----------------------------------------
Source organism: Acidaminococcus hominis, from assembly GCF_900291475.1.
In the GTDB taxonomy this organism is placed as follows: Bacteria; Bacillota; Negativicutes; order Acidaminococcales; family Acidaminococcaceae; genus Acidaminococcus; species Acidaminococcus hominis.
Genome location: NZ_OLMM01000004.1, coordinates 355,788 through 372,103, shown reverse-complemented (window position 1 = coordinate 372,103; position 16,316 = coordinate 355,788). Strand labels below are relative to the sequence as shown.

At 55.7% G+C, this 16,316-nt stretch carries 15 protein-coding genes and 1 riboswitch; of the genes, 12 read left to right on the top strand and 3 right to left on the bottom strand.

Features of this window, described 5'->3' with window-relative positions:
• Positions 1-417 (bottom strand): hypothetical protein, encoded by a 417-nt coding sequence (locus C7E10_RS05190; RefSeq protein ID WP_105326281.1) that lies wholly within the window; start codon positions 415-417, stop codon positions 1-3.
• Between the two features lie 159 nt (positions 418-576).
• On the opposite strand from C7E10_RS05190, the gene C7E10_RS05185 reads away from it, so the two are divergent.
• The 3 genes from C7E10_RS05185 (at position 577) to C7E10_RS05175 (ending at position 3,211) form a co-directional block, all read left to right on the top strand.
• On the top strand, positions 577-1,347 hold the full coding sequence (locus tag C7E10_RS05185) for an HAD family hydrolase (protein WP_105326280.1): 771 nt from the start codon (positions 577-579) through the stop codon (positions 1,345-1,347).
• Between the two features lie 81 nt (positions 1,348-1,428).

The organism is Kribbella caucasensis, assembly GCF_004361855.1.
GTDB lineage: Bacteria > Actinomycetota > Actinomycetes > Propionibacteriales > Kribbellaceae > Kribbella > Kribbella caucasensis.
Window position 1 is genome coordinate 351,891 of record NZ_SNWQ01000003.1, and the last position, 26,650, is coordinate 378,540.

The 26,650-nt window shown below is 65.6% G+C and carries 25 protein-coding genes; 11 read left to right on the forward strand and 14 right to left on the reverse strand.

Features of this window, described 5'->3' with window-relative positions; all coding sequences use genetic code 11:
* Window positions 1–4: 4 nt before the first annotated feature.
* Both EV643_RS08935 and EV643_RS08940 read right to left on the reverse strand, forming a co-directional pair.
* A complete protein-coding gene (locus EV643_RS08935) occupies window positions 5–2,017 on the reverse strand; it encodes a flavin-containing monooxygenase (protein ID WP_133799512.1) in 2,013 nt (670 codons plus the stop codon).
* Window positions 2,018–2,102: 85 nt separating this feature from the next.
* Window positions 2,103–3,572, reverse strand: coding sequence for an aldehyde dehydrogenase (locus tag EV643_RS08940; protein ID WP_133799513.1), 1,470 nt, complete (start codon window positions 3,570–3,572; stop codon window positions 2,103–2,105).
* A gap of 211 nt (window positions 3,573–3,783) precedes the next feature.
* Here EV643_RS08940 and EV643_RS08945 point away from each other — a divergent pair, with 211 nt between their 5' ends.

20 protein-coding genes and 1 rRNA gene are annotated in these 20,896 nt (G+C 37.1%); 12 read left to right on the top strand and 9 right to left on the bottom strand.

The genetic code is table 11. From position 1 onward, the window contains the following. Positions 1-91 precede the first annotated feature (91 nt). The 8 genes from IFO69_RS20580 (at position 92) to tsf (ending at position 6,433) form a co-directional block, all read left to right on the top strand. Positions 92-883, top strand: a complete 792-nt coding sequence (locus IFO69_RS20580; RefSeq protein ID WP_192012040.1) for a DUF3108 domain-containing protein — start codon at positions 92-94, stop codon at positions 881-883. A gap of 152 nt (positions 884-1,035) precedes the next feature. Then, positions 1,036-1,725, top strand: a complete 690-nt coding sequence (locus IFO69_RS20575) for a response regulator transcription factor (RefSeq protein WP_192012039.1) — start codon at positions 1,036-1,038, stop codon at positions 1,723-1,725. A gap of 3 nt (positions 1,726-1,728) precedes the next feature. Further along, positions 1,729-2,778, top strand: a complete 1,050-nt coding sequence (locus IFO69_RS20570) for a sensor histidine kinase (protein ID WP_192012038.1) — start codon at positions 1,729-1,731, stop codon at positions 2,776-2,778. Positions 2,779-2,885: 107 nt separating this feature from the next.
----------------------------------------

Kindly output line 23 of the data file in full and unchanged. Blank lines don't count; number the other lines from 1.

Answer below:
* Here EV643_RS08940 and EV643_RS08945 point away from each other — a divergent pair, with 211 nt between their 5' ends.